Center for Economic and Policy Research, September 2008 • 2 Figure 1 shows the relative impact on oil production of lifting drilling restrictions in ANWR and on the Outer Continental Shelf, compared with the impact on oil consumption of increasing standards of automobile fuel efficiency. The Energy Independence and Security Act of 2007 should have a similar impact on fuel efficiency and oil consumption, also lowering consumption by approximately 2.8 million barrels per day by 2027, the year when the EIA projects that peak production could be reached from drilling in the currently protected offshore area.5 If this is the case, then the increase in fuel economy standards contained in the recent legislation will decrease oil dependency by an amount fourteen times greater than any comprehensive offshore drilling effort. Senator Obama has proposed a slightly more ambitious fuel efficiency schedule which would increase mileage standards at the rate of 4 percent a year. This would lead to somewhat greater energy savings, especially if the increases are continued beyond the 2020 date. In this case, the mileage standard will reach 52 miles per gallon by 2027, which will raise the average for all cars driven to just less than 42 miles per gallon by that date. In this case, the savings in oil consumption would be equal to 4.2 million barrels a day by 2027.6 This amount would be 21 times as large as the impact of opening up the protected offshore areas to drilling.
FIGURE 1 The Relative Impact of Expanding Oil Drilling and Increasing Fuel Efficiency Standards in 2030
Sources: Energy Independence and Security Act (2007), Energy Information Administration and authors’ analysis.
This calculation assumes that the efficiency of the fleet of cars sold increases at the rate of 0.85 MPG per year between now and 2020. It also assumes that each year a car is on the road it is driven 10 percent less (e.g. 2005 cars are driven 10 percent less than 2006 cars) and that it is pulled off the road altogether after 20 years. It also assumes a baseline where gasoline consumption rises by 10 percent from 9 million barrels per day in 2008 to 10 million barrels per day in 2027. 6 This calculation makes the same assumption about the rate at which cars are pulled off the road.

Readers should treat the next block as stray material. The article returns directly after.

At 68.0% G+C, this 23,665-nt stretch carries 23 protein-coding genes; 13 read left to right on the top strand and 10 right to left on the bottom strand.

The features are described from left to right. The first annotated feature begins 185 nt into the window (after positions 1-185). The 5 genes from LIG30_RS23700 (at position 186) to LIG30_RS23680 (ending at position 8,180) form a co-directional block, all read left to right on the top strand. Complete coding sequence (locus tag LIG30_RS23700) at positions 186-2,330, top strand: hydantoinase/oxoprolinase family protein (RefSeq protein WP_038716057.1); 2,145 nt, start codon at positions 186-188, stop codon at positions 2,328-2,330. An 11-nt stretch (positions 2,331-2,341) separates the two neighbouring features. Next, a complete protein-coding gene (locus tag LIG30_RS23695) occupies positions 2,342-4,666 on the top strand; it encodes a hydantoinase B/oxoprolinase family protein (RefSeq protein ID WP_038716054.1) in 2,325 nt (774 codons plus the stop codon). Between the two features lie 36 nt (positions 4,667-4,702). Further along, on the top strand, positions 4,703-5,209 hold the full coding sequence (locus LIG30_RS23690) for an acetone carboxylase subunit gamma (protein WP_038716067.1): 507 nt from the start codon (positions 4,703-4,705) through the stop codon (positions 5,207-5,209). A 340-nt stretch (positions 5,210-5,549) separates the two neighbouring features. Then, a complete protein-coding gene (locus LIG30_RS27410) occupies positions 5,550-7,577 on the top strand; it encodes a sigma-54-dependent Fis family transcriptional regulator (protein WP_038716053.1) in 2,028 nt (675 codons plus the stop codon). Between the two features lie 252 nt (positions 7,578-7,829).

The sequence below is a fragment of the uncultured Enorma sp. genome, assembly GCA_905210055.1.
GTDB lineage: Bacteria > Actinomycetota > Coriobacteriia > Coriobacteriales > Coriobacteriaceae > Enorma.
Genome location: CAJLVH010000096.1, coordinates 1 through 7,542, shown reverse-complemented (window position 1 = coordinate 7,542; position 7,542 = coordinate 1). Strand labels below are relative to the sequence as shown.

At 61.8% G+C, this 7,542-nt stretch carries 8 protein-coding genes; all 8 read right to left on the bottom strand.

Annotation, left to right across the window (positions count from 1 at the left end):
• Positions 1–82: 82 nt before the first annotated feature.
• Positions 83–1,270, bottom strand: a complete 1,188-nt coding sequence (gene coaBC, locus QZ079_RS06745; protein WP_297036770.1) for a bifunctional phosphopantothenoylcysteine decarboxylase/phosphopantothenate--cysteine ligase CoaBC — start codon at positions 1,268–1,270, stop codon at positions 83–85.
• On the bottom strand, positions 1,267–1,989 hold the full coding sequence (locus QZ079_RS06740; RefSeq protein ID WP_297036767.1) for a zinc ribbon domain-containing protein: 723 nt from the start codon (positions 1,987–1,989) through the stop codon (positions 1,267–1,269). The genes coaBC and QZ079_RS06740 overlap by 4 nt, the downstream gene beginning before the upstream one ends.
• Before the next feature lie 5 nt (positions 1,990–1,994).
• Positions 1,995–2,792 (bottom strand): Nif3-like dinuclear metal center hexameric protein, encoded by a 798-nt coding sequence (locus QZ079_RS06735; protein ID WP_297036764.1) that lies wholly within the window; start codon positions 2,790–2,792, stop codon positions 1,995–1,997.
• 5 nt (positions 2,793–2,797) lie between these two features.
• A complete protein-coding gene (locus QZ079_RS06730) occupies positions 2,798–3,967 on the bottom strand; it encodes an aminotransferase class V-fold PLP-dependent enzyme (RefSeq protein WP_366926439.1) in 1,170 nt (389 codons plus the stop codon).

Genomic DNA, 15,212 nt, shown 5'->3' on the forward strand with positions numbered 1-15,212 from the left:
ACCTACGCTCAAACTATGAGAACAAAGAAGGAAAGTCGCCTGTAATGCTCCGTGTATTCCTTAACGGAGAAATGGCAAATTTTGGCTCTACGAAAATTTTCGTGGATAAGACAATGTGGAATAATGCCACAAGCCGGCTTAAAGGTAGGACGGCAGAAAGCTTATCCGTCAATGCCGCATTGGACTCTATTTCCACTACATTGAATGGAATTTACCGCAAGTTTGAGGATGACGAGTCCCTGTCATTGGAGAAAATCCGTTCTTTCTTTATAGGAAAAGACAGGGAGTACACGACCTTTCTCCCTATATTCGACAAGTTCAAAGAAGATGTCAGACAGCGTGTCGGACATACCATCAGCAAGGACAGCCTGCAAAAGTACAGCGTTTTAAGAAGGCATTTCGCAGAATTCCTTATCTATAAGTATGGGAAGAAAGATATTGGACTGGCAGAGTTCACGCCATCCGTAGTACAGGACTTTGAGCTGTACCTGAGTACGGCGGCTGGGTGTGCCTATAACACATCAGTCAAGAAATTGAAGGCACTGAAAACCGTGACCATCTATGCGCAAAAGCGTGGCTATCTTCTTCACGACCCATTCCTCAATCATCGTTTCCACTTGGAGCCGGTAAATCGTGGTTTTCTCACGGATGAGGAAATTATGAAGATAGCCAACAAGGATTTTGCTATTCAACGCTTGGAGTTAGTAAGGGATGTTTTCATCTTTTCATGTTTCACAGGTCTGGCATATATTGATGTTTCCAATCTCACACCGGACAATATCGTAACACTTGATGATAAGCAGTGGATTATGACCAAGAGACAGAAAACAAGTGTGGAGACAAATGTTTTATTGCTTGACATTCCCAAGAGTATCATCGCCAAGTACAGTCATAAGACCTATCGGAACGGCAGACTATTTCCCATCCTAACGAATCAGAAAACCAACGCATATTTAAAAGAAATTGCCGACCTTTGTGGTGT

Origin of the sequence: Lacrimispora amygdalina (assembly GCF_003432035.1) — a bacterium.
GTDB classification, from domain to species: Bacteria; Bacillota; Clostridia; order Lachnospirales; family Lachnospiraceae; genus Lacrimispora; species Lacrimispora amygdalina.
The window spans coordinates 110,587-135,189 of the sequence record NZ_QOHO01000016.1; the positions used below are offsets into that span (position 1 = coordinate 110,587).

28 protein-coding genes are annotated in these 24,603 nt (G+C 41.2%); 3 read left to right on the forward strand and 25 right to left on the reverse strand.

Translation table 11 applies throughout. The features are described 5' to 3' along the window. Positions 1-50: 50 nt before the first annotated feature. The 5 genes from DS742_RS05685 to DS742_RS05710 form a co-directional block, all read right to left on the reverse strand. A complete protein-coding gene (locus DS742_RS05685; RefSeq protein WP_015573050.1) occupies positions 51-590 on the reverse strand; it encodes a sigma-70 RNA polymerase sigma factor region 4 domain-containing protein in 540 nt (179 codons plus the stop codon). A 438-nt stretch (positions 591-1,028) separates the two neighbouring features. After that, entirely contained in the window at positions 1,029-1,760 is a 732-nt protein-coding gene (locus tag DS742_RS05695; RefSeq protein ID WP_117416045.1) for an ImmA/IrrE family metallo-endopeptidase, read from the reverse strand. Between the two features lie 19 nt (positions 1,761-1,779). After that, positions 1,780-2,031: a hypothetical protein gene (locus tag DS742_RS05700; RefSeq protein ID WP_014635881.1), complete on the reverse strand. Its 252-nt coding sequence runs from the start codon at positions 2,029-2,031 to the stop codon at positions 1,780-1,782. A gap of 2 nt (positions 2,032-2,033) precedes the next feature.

Offshore Drilling and Automobile Fuel Economy •3 In response to the $700bn bailout proposed by the Federal Reserve, a recent Republican legislative proposal supports lifting the restrictions on drilling. The EIA has estimated that drilling in the Arctic National Wildlife Refuge would have no effect in the near-term. Production would not begin until 2018, and in 2030, production would plateau at 710,000 barrels a day. This amount of oil is projected to decrease the price of oil by about $2.00 a barrel, which would bring down the price of gasoline by less than 5 cents a gallon.7 In conclusion, the increase in CAFE standards signed into law by President Bush will have four times the impact on oil dependency as drilling in the Arctic National Wildlife Refuge and fourteen times the impact as drilling in the Outer Continental Shelf. Senator Obama’s conservation proposal would have 21 times the impact of opening up drilling in protected offshore areas and 6 times the impact of drilling in the Arctic National Wildlife Refuge. The impact of opening drilling in either area will be zero for close to a decade. Even when these regions attain peak production in close to twenty years, the potential impact on gasoline prices will still be negligible.
The projections for oil output for the protected areas can be found in: United States. Department of Energy, Energy Information Administration. Analysis of Crude Oil Production in the Arctic Wildlife Refuge. http://www.eia.doe.gov/oiaf/servicerpt/anwr/pdf/sroiaf(2008)03.pdf. Accessed September, 9 2008.